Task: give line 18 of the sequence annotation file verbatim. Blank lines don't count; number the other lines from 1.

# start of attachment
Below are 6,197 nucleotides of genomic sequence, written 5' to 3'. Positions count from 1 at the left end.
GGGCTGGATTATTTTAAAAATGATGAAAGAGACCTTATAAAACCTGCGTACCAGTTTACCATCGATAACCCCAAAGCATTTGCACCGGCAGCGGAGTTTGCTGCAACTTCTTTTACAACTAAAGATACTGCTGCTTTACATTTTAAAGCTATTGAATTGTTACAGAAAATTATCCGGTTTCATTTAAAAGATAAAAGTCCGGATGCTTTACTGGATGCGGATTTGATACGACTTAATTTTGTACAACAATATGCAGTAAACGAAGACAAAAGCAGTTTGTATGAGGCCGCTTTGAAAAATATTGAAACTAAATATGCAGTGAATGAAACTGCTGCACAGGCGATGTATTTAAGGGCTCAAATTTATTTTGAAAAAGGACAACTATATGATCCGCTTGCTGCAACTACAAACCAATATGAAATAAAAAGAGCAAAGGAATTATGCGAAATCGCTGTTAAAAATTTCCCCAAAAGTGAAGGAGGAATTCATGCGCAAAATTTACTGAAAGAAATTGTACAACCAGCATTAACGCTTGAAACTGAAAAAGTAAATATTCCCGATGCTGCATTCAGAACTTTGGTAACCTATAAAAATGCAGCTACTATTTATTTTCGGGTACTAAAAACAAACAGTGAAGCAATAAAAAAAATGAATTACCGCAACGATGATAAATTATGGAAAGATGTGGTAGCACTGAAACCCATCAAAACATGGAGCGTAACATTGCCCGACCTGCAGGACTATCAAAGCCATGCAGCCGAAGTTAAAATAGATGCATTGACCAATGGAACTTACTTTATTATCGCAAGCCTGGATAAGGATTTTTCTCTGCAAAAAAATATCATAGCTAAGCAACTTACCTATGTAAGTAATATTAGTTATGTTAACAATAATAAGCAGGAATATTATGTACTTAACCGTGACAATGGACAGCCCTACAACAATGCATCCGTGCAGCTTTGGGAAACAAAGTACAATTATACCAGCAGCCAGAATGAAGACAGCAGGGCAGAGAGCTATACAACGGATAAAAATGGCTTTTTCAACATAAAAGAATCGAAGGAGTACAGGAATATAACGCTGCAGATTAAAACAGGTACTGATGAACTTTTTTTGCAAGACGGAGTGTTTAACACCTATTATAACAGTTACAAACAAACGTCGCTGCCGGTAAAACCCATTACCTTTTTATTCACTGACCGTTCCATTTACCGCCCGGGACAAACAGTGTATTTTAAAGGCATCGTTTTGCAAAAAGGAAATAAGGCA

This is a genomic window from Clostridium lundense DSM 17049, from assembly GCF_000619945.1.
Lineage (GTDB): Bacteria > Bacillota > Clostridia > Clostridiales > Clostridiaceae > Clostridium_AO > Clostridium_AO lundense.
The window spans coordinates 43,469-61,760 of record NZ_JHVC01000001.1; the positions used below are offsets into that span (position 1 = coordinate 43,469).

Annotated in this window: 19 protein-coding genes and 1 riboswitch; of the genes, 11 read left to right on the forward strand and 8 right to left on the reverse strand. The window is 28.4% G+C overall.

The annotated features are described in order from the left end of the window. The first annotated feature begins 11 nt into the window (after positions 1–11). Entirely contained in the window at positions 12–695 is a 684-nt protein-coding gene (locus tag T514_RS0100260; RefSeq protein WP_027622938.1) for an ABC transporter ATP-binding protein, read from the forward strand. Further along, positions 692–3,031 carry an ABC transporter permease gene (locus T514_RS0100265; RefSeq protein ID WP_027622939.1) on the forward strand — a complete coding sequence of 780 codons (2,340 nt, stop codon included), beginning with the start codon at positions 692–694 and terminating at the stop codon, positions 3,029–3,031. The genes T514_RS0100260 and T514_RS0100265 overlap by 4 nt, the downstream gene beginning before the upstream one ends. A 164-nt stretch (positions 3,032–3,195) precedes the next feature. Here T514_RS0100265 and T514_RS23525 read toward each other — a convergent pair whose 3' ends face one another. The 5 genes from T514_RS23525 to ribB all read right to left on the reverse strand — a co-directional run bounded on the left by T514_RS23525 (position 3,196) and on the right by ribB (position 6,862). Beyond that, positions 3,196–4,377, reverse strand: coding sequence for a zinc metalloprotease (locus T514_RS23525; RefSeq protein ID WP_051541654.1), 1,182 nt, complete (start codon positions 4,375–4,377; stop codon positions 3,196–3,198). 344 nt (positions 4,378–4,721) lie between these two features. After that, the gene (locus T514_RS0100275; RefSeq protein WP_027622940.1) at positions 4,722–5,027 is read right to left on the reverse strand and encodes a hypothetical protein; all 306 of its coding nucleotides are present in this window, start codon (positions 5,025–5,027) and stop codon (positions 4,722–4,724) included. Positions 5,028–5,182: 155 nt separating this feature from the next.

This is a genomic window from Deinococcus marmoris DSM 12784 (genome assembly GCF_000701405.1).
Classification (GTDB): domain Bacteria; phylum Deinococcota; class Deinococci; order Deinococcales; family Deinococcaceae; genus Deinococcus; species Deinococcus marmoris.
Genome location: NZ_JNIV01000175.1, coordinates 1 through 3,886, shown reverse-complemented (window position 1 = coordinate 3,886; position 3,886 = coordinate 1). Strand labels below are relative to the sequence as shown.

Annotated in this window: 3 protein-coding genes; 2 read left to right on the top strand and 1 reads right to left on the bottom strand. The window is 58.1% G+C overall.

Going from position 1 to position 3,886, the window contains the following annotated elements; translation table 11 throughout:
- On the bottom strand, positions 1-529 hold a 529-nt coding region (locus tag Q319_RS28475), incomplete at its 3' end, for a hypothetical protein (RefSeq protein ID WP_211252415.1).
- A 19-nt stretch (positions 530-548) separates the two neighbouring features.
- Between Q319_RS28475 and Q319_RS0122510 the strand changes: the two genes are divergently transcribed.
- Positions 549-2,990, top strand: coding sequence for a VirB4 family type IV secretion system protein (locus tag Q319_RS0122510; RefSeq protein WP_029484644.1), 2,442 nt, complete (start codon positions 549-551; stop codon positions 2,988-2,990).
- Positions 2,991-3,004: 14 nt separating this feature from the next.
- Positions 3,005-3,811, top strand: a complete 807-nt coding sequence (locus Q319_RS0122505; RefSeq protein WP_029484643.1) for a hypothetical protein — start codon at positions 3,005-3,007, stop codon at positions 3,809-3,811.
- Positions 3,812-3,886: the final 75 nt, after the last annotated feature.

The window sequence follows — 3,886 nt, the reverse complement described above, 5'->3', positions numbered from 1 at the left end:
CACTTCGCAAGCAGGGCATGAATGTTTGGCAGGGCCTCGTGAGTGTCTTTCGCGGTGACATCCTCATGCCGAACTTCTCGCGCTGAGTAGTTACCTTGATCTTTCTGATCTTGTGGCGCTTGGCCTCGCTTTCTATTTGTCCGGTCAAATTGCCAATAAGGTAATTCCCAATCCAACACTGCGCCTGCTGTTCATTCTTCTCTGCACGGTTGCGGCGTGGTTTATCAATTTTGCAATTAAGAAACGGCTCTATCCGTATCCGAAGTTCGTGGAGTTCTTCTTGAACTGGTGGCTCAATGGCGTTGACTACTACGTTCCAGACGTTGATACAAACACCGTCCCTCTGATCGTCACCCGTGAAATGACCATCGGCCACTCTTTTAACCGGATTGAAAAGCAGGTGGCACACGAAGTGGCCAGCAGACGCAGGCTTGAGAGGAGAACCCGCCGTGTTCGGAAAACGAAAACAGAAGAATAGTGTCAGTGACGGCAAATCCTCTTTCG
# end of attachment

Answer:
- Positions 3,005-3,811, top strand: a complete 807-nt coding sequence (locus Q319_RS0122505; RefSeq protein WP_029484643.1) for a hypothetical protein — start codon at positions 3,005-3,007, stop codon at positions 3,809-3,811.